Brazil: Crucial week for internet “Bill of Rights”
Global Voices Advocacy reports on the “Marco Civil da Internet”, Brazil’s Internet Bill of Rights, which is set to be voted on by Brazilian lawmakers this week. The law establishes a clear set of rights and responsibilities for internet users, with important provisions on net neutrality and the protected role of internet intermediaries like ISPs. “Rather than framing digital policy as a matter of criminal violations [Marco Civil] puts forth a clear set of rights for users and aims to balance these with the interests of online companies and law enforcement.”
US: Victory over proposed Cyber-spying law
The Electronic Frontier Foundation (EFF) reports that legislators in the US have rejected a proposed law that would have given companies new rights to monitor private communications and pass data about them to the government. The development follows a grassroots internet campaign against the proposed law.
Nigeria: Senate President calls for social media censorship
Global Voices details the Nigerian blogosphere’s reaction to calls from David Mark, the President of Nigeria’s Senate, to clamp down on social media, in order to prevent it being used by people to “demean their leaders”.
France: Three strikes law risks “death by a thousand cuts”
Time World reports on the Socialist government recently elected in France and their approach to a controversial law, passed by the last administration, designed to reduce levels of online copyright infringement by threatening those accused of infringement with being cut off from the internet. The French Culture Minister has indicated she believes the law is disproportionate and is set to slash funding to the agency that administrates it. However, the left’s reliance on political support from the creative industries may stop it from repealing the law outright.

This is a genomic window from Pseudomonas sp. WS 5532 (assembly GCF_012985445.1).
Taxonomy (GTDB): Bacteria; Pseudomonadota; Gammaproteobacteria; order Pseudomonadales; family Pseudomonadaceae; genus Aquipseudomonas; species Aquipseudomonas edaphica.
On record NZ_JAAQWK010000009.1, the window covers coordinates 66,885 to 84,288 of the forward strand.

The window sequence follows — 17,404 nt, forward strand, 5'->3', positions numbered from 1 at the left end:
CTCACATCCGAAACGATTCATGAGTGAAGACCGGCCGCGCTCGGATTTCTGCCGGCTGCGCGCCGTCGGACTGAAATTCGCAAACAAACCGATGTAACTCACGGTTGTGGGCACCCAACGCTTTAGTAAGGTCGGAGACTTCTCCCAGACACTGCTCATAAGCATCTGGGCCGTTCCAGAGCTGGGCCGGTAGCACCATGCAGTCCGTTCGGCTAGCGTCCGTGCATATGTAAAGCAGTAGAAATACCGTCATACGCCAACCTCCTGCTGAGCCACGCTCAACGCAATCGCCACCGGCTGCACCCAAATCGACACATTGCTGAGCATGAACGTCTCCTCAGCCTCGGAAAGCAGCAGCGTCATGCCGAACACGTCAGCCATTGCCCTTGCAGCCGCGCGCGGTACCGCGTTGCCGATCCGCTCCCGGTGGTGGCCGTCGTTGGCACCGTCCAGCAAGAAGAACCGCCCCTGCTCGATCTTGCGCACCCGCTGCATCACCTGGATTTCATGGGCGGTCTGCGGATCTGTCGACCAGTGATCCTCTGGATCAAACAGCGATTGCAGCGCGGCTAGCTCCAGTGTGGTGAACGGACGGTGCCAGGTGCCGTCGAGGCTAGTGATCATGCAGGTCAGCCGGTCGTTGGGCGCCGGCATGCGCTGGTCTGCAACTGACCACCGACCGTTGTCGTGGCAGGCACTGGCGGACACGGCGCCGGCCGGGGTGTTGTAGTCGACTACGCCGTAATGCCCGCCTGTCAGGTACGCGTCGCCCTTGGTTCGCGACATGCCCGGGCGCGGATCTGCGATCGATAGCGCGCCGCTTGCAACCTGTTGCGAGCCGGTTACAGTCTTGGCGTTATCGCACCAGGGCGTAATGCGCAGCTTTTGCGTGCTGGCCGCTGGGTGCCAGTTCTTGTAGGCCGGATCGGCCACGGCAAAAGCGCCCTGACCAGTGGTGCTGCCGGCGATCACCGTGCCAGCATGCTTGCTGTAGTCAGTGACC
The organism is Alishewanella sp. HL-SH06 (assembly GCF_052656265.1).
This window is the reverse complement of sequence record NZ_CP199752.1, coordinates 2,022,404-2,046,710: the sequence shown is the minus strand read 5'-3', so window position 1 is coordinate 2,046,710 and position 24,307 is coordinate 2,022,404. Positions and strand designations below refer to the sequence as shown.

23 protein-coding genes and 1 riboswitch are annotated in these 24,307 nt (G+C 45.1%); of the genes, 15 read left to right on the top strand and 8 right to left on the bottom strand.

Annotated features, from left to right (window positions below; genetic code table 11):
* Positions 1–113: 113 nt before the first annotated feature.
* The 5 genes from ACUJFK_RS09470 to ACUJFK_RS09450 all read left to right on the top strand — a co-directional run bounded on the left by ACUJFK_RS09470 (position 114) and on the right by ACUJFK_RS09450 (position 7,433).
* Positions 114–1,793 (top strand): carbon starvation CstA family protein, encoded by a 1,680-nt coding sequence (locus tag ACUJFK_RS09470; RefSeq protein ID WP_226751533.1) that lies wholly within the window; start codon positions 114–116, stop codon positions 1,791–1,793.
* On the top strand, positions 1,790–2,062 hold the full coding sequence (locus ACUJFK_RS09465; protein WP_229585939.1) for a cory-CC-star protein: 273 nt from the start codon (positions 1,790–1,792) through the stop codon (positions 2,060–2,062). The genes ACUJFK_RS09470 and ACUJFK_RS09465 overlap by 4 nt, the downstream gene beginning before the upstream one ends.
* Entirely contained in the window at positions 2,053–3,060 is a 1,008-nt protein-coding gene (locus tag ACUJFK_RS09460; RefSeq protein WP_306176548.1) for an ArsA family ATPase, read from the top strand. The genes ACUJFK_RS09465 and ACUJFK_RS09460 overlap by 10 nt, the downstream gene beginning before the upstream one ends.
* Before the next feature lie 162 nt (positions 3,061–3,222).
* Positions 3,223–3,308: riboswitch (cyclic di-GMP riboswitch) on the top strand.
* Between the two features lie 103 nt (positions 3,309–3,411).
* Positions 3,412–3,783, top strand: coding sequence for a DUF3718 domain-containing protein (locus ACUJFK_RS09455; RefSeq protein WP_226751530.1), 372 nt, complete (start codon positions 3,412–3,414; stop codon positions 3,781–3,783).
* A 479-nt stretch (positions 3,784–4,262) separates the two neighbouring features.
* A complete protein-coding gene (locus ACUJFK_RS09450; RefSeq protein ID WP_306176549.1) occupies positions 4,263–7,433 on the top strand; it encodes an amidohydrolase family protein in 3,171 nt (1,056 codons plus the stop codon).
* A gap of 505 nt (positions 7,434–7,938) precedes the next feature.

The United Nations and the internet
Writing for Foreign Policy, Rebecca MacKinnon charts the history of attempts by the UN’s International Telecommunications Union to wrest control of the internet from a US-centric multi-stakeholder process that is not without its own flaws, and details the movements emerging to ensure future internet governance bodies can protect citizens from the convergent interests of repressive governments and monopolistic telcos.
The Naked and the TED
In this long and scalding review for the New Republic, Evgeny Morozov dismantles several recent pamphlets published by TED Books, the publishing arm of the Technology Education Design conference franchise or, as he calls it, “insatiable kingpin of international meme laundering”.
An Olympics fantasy
openDemocracy.net Deputy Editor David Hayes picks apart the messages that have been spun from events – cultural and political, as well as sporting – surrounding the Olympic Games in London, exposing as he does so that failings of modern mass media.
Journalism, hype and security
In this strongly worded blog post, OSF fellow Chris Soghoian takes aim at journalists who hype new security tools without adequately checking whether they live up to the claims of their creators. Wired, one of the outlets named and shamed in the piece, respond in a forceful post that accuses Soghoian of arrogance and entreats him to recognize that no tool can be completely secure.
Soghoian | Wired
Is the academic publishing industry on the verge of disruption?
This long feature for US News charts developments in Open Access publishing in the US.
Audio: Behind the scenes of the internet
BBC Radio 4 are serializing Andrew Blum’s book “Tubes: Behind the scenes of the internet” all this week. The book charts the author’s quest to document the physical infrastructure that powers cyberspace.